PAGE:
Santa Rita and Canelo Germplasms of Sprucetop Grama and Taber Germplasm of Curly Mesquite

Technology #ua16-072

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Researchers
Steven Smith
Associate Professor, SNRE
David Kopec
Specialist, Plant Sciences
Managed By
Tod McCauley
Sr. Licensing Manager (520) 626-7916

Title: New Varieties of Resilient Turfgrass

 

Invention: Professors at the University of Arizona have invented several varieties of turfgrass designed to grow under low-maintenance conditions. The inventions were derived from specimens of two classes of sprucetop grama (Santa Rita and Canelo), as well as one class of curly mesquite grasses (Taber). They require low amounts of water and fertilizer, are tolerant of pests and mowing, and were selected based on their appearance and other characteristics associated with turf utility. In addition to the germplasms (seeds or other material used to generate the plants), the invention encompasses the genes within them that contribute to their utility as low-input turfgrasses.

 

Background: Preliminary research, which began in 2007, evaluated native bunchgrasses for their utility as turfgrasses. Following the conduction of greenhouse trials, several strains of native bunchgrasses were evaluated for quality and density. While the particulars for each class of grass varies, plant clones were generally subjected to culling processes based on metrics associated with turf quality in addition to survivability. Because these grasses are derived from native species, environmental impact decreases when the grasses spread beyond their intended areas, an issue that arises non-native grasses become an invasive species.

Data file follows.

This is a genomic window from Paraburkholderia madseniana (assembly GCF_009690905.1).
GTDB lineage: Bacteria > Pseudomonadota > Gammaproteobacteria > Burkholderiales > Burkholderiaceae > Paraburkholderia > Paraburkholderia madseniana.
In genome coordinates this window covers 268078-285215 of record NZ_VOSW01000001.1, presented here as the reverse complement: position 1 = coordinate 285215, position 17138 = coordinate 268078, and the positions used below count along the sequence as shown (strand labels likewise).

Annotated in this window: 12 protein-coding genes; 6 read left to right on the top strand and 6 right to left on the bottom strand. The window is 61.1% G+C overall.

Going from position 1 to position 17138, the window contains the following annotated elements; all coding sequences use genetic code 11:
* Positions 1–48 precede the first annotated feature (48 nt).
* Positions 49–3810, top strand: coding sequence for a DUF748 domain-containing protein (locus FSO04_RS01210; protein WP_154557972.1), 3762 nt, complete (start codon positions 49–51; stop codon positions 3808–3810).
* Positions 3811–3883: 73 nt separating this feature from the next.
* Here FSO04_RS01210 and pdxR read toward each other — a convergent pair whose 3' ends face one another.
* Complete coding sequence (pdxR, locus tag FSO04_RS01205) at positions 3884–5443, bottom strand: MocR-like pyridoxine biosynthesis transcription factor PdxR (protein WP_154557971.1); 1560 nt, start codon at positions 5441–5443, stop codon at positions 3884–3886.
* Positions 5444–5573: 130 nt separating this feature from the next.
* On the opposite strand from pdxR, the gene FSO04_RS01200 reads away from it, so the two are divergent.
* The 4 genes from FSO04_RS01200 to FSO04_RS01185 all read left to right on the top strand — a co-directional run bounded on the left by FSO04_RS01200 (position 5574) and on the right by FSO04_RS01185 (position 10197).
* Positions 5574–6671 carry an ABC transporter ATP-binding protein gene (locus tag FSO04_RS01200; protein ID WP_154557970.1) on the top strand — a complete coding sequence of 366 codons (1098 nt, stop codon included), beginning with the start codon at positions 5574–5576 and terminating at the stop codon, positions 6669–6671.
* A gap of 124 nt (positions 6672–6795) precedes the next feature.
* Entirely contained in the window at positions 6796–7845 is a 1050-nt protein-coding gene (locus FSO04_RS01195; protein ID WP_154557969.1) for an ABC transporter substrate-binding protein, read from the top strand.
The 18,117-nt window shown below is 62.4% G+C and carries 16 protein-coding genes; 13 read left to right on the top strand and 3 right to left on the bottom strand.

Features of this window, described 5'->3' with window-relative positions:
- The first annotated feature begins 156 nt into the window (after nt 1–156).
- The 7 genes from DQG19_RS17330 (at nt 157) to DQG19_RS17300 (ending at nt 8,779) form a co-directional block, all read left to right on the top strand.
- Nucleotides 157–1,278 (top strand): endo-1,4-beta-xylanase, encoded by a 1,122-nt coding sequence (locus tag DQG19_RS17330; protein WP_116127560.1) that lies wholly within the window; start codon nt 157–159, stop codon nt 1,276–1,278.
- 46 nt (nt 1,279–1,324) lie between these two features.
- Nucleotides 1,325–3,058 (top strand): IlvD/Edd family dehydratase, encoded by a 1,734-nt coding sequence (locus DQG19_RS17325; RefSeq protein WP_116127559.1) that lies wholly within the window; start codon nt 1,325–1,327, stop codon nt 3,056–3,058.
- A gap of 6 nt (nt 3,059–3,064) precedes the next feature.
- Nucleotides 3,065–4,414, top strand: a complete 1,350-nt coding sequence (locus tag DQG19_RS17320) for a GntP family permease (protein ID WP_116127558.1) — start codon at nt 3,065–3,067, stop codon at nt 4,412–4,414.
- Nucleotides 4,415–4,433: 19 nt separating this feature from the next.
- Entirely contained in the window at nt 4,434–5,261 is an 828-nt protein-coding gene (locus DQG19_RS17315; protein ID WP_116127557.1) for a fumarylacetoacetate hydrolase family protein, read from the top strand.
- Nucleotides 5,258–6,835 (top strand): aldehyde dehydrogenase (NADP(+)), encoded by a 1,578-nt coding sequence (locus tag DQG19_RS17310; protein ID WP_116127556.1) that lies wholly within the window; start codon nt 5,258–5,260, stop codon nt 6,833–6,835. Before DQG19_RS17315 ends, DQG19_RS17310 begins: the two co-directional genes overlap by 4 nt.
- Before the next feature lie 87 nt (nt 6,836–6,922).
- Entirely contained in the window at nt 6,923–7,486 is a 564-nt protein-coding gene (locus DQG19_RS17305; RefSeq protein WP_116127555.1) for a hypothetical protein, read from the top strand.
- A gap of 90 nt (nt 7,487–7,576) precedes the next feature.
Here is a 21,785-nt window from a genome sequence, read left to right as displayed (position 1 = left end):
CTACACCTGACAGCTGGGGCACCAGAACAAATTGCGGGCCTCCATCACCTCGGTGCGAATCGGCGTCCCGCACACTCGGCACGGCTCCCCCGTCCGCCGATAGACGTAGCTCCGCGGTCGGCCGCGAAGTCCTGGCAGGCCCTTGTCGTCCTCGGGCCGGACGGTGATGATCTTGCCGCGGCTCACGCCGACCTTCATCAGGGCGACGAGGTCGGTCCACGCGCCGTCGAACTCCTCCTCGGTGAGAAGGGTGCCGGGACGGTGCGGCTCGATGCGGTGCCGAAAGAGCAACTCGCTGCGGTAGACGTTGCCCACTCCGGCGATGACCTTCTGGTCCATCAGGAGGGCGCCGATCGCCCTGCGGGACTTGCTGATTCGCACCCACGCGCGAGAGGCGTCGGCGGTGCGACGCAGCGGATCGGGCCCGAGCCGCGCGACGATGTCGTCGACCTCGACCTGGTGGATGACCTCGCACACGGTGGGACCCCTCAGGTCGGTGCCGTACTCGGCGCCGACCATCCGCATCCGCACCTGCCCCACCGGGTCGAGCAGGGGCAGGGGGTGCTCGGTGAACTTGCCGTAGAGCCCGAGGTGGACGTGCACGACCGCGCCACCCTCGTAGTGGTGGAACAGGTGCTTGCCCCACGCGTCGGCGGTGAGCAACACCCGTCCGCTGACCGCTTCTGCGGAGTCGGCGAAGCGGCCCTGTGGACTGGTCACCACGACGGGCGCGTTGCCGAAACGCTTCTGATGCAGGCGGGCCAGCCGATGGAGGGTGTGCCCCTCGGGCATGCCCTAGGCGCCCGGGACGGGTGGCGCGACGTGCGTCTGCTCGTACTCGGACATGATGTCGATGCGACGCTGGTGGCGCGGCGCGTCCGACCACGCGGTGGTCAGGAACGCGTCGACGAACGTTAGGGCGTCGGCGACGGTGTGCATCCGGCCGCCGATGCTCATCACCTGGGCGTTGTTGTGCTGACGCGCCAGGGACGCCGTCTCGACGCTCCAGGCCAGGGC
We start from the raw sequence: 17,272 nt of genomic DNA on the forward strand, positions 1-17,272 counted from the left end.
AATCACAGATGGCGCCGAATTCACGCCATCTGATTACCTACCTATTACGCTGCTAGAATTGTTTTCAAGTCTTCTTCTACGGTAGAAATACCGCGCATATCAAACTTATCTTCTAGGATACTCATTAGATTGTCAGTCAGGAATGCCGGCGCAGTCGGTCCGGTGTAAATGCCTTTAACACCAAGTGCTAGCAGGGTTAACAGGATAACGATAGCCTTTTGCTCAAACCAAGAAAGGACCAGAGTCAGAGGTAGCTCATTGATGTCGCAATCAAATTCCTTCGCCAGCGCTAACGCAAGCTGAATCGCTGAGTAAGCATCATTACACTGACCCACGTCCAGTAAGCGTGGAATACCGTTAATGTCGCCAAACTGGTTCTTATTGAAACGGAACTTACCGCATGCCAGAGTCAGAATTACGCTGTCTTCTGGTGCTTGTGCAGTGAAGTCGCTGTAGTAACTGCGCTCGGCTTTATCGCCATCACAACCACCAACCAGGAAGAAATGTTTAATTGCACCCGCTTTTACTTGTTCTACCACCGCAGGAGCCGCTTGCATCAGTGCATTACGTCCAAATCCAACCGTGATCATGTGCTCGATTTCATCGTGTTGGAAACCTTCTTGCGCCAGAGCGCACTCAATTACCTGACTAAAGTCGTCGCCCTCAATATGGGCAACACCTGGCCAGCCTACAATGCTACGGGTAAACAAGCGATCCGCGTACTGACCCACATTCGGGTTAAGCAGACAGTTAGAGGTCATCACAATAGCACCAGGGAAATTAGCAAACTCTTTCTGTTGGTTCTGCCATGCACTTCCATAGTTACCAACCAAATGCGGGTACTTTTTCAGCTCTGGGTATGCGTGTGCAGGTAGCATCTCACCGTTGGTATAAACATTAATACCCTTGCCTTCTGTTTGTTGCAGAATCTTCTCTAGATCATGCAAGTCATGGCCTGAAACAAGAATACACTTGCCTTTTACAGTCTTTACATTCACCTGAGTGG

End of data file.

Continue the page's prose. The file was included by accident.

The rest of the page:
Applications:

  • Residential/commercial groundcover
  • Golf courses
  • Athletic fields
  • Erosion prevention
  • Livestock
  • Green roofing

 

Advantages:

  • Useful when high levels of irrigation are impractical or prohibitively expensive
  • Reduces use of water and fertilizer       
  • Requires lower input and maintenance
  • Increases prevention of soil erosion
  • Increases ease of generating pastures in hot, dry areas for livestock
  • Only requires 35 cm of rainfall to prevent drought-induced dormancy (less than bermudagrass)
  • Lowers maintenance costs
  • Decreases environmental impact by replacing non-native grasses with these new strains
  • Potential to improve species richness and other ecological measures that would otherwise be disturbed by bermudagrass or other non-native grass types
  • Requires less stringent mowing

 

Licensing Manager: 

Tod McCauley

TodM@tla.arizona.edu

(520) 626-7916